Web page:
For a discovery application to succeed, it must not only meet the statutory requirements of § 1782, but also satisfy the discretionary or, in American legal parlance, the Intel factors, as the power to order discovery is discretionary and not obligatory. {See Intel Corp v. ADM [iii]}. Therefore, the application must pass a two-stage inquiry: first, satisfy the statutory requirements: (i) the person from whom the discovery is sought must reside or be found within the territorial jurisdiction of the district court; (ii) the evidence sought is for use in a proceeding before a foreign or international tribunal; (iii) the applicant must be a foreign or international tribunal or an “interested person”; and (iv) the evidence sought should not be protected by privilege. This makes way for the second stage i.e. considering the Intel factors: (i) whether the person from whom discovery is sought is a party to the foreign proceeding, if yes, then there is no apparent need to assist as the tribunal has jurisdiction over such person and can order discovery itself; (ii) nature of foreign proceeding and the receptivity of the foreign court or tribunal to federal court’s assistance; (iii) whether the request is an attempt to circumvent any foreign proof gathering restrictions or other foreign policies; and (iv) whether the request is unduly intrusive or burdensome.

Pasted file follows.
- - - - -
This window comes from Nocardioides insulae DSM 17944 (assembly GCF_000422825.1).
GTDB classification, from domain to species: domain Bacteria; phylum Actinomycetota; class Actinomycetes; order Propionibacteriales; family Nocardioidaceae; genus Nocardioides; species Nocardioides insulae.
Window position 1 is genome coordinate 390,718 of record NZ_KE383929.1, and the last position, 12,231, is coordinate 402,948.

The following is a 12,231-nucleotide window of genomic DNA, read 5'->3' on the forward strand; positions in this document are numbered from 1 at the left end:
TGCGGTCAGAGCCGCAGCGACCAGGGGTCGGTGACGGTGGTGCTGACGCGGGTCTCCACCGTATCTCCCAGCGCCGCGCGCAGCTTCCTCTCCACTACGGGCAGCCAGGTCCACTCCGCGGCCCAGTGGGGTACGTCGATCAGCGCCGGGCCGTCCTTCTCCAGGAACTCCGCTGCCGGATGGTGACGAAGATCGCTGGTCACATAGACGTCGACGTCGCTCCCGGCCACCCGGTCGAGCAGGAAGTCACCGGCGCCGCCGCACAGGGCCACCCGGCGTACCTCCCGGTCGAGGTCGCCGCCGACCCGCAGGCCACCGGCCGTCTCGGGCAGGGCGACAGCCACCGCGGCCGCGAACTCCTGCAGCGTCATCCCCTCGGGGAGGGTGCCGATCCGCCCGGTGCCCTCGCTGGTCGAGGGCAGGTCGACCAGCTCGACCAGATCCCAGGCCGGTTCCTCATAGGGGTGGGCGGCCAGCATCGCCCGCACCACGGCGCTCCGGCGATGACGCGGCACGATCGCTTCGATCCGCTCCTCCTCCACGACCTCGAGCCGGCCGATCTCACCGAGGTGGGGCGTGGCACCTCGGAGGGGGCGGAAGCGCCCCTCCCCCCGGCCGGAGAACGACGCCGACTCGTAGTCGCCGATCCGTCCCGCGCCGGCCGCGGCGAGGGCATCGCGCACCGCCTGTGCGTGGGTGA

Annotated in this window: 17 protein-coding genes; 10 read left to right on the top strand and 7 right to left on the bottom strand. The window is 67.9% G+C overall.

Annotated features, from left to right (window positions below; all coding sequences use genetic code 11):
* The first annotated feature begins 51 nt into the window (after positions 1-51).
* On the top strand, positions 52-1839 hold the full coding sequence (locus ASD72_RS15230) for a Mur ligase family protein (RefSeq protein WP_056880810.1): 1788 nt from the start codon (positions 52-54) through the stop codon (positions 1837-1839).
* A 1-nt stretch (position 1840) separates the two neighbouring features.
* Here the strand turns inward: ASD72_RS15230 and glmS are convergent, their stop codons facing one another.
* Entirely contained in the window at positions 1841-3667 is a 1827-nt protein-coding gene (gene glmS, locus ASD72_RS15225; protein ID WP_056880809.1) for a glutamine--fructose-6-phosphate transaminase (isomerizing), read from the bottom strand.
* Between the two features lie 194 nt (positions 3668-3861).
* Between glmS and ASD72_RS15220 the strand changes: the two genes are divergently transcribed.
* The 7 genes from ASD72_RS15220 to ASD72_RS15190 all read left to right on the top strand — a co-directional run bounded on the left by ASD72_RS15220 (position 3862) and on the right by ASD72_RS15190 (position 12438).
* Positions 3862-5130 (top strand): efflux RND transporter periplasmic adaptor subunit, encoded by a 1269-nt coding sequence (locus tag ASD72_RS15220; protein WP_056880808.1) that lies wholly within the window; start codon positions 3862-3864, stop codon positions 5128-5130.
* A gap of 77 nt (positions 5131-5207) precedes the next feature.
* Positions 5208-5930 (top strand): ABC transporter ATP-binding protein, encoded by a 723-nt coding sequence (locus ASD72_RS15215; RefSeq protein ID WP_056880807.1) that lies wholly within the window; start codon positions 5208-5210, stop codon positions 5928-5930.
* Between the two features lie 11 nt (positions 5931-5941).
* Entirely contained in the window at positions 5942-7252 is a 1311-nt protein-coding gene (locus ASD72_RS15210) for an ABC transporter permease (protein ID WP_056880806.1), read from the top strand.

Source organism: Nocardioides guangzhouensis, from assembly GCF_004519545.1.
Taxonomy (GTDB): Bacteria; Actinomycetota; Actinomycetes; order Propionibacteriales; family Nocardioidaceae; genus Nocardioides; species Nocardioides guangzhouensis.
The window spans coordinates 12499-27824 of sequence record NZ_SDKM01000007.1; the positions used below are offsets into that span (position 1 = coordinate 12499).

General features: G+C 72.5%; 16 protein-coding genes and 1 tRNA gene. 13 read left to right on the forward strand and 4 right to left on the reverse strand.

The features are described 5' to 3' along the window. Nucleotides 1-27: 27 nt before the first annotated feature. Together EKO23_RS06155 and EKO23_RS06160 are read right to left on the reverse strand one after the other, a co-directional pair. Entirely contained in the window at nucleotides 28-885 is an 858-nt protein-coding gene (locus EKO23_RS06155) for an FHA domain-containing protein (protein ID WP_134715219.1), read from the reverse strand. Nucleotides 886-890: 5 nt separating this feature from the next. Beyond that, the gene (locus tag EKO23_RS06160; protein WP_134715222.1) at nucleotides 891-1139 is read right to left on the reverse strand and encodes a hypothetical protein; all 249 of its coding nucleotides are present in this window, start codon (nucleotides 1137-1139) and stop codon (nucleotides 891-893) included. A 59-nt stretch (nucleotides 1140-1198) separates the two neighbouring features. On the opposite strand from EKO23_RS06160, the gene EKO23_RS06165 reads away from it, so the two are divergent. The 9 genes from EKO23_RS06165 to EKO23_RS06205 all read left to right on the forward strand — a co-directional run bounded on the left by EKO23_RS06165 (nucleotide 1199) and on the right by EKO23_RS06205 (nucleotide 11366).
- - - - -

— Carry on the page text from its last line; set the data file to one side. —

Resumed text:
Mindful of the statutory requirements, it is crucial to determine whether a private arbitral tribunal seated outside of the U.S. qualifies as a ‘foreign or international tribunal’. The issue achieves great significance as it determines whether or not federal courts can aid discovery in private international arbitration. Despite the conspectus of decisions, ambiguity persists.


Intel, decided on June 21, 2004, is the only Supreme Court decision on § 1782 but it is of little guidance as to the construction of the phrase ‘foreign or international tribunal’. This vacuum has led to a deep division between the Courts of Appeals on the issue. Instead of attempting to harmonize the conflicting decisions of the past, the following recent decisions of the Sixth, Fourth, and Second Circuits have cemented the already existing discord.